So most of what I wrote last month about Dota Underlords applies to Teamfight Tactics as well.

Right now neither is monetized, but that will change soon enough, and both feel like they need some tuning.

Anyway, that is about all… what?  What are you saying there?

Okay, stop your howling.  There are, in fact, some other differences between the two.  I’ll tick off a few of the differences… and maybe even help you choose which one you ought to try.

Teamfight Tactics is somewhat hidden in the League of Legends client, so you need to have that and an active LoL account, and the ability to find the game therein.  There are a couple of things that seem to be telling you it isn’t available on the landing page.

The hub is down, but the game is there

You need to click the play button, then select PvP (because nothing else in LoL is PvP? I don’t understand?) and you’ll find the button to launch TFT.

On clicking the button, then another, you’ll get grouped up with seven other people, at least one of which will forget to click the accept button, and the grouping thing will have to run again until you finally get into a group five tries later.  I don’t know why you have to click an accept button.  You cannot see, to my knowledge, who you are even playing.  This is why I assume people are simply forgetting to click rather than hitting the reject button.  I don’t know.  It seems like an unnecessary step.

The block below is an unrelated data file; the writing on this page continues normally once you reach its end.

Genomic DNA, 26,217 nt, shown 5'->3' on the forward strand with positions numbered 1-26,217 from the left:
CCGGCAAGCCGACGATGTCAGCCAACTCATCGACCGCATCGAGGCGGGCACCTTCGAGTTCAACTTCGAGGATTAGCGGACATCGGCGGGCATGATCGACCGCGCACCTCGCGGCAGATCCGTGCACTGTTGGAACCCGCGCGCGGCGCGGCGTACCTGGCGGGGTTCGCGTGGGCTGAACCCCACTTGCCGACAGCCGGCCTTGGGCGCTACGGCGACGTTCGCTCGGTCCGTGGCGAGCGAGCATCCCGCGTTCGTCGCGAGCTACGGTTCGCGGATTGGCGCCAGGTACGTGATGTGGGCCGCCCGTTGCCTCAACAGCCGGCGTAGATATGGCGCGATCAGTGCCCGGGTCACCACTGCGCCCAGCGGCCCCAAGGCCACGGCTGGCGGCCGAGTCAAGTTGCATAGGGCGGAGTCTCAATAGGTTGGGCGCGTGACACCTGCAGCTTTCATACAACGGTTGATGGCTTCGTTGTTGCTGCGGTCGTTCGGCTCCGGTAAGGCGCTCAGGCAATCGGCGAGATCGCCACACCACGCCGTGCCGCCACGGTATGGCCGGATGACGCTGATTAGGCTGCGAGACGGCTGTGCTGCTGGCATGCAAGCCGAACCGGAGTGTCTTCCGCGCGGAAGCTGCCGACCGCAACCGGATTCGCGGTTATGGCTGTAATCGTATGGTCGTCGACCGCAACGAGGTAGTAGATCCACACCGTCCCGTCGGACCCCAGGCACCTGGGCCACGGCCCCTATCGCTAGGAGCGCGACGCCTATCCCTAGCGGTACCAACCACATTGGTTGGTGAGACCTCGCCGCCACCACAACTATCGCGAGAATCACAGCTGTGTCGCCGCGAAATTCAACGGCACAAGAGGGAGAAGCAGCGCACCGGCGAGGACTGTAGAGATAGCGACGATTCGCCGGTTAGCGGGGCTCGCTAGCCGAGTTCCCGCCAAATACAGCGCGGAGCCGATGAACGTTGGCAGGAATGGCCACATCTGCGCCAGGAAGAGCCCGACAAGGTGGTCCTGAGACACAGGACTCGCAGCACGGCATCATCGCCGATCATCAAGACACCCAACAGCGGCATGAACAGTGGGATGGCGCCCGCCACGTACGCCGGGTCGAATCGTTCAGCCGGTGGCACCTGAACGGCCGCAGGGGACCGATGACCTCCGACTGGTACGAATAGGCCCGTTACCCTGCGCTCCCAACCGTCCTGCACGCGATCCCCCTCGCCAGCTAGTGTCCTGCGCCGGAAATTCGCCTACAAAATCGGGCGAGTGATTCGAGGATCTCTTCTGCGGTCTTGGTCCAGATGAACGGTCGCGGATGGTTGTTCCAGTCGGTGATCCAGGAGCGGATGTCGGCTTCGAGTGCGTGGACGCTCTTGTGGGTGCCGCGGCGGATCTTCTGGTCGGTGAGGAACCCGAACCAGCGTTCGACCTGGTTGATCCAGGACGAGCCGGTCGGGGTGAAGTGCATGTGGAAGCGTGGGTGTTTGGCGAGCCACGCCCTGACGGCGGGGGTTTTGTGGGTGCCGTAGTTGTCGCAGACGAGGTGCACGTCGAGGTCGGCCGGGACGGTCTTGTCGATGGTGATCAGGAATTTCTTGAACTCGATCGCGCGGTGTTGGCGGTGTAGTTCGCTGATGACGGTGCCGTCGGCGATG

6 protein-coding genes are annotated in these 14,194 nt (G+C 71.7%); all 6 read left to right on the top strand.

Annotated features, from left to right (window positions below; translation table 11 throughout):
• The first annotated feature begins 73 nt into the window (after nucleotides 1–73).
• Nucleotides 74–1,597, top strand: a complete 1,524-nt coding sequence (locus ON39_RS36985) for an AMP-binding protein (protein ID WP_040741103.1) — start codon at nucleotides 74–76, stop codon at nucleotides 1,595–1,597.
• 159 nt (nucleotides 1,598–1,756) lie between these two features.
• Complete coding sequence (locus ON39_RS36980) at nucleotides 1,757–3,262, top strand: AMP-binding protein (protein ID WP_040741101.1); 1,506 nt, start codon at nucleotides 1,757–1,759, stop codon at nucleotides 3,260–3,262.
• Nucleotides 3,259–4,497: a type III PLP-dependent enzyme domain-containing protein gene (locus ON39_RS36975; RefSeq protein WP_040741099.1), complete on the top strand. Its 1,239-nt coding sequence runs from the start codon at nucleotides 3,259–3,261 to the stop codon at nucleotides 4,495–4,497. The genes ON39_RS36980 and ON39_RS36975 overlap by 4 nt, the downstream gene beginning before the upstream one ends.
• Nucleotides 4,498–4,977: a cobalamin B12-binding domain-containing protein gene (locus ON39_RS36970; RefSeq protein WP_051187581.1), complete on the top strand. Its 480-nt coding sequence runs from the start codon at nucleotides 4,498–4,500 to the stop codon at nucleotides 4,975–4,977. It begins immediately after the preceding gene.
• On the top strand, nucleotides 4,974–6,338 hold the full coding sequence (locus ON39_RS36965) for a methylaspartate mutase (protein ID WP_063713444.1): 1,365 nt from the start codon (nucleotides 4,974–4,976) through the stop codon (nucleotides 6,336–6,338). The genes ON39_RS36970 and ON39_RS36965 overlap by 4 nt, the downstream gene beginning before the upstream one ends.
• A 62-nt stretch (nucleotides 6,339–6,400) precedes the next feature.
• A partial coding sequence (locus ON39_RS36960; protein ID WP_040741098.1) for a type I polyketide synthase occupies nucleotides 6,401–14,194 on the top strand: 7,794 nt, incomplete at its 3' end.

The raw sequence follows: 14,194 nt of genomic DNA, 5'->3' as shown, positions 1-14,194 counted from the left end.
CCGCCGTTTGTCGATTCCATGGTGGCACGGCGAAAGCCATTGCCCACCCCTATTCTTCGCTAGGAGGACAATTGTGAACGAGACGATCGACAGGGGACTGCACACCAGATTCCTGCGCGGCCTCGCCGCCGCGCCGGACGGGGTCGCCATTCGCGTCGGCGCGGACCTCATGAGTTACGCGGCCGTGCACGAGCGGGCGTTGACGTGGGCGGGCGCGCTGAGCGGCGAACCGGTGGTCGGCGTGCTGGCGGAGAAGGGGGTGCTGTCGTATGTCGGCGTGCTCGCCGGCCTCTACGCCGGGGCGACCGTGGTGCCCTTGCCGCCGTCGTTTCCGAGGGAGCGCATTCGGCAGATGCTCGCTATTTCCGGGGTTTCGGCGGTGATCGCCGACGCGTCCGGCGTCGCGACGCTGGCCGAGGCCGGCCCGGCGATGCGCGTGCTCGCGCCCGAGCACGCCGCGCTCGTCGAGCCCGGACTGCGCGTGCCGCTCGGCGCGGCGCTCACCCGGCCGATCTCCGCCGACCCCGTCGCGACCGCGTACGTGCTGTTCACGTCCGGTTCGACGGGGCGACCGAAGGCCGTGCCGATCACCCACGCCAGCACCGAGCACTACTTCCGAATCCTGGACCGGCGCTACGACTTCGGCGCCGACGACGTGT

Dota Underlords is on Steam, which means you need the Steam client and an active account, and is early access, which means it is effectively hidden from view more so than TFT.  But at least there is nothing telling you some aspect of the game is down.

DU launches as a stand alone game using your Steam account credentials.  You click the PLAY button, decide between tutorial, bots, and players, then wait a while while it matches you up.  Then, for a brief moment every single time it does something that looks like the whole process is about to fail, then suddenly you’re matched up.

TFT uses the champions from LoL, DU uses the heroes from DOTA 2, so if you play one of those already you are a step ahead of random people like myself.

TFT also has an odd start point where a bunch of champions are marching around in a circle and everybody has to run out and grab one.  That is your starter champion.  However, the champions do not have names visible nor can you click on them to get more information, so unless you know all the LoL champions it is something of a crap shoot.

TFT also, for reasons I do not quite get, gives you and avatar on the battlefield.  By default it is a little ghost that looks to be straight out of the Mario universe, though you can earn other versions.  I saw somebody who had a penguin.

My little ghost avatar

The ghost is what you use to grab heroes during what I am going to call “the circle jerk.”  Champions walk around in a circle and you jerk them onto your team.

Everybody grab your champion

You also use your little avatar to run out and grab drops from the NPC rounds.  Otherwise, your guy has no impact on the battle so you can run around during a fight to be annoying.   Sometimes I will accidentally right click on something which will send the avatar wandering off, sometimes off the board, which will drag the camera with it.  Annoying, but not something I would claim should steer you away from the game.

On the plus side, TFT does seem to be a bit more free with gold.  I never feel quite as cash constrained playing that as I do in DU.   Also, the pace in TFT seems a bit quicker, though that is in part because you seem to lose bigger as the game goes along so you are rarely lingering along in way behind in 8th place for many rounds.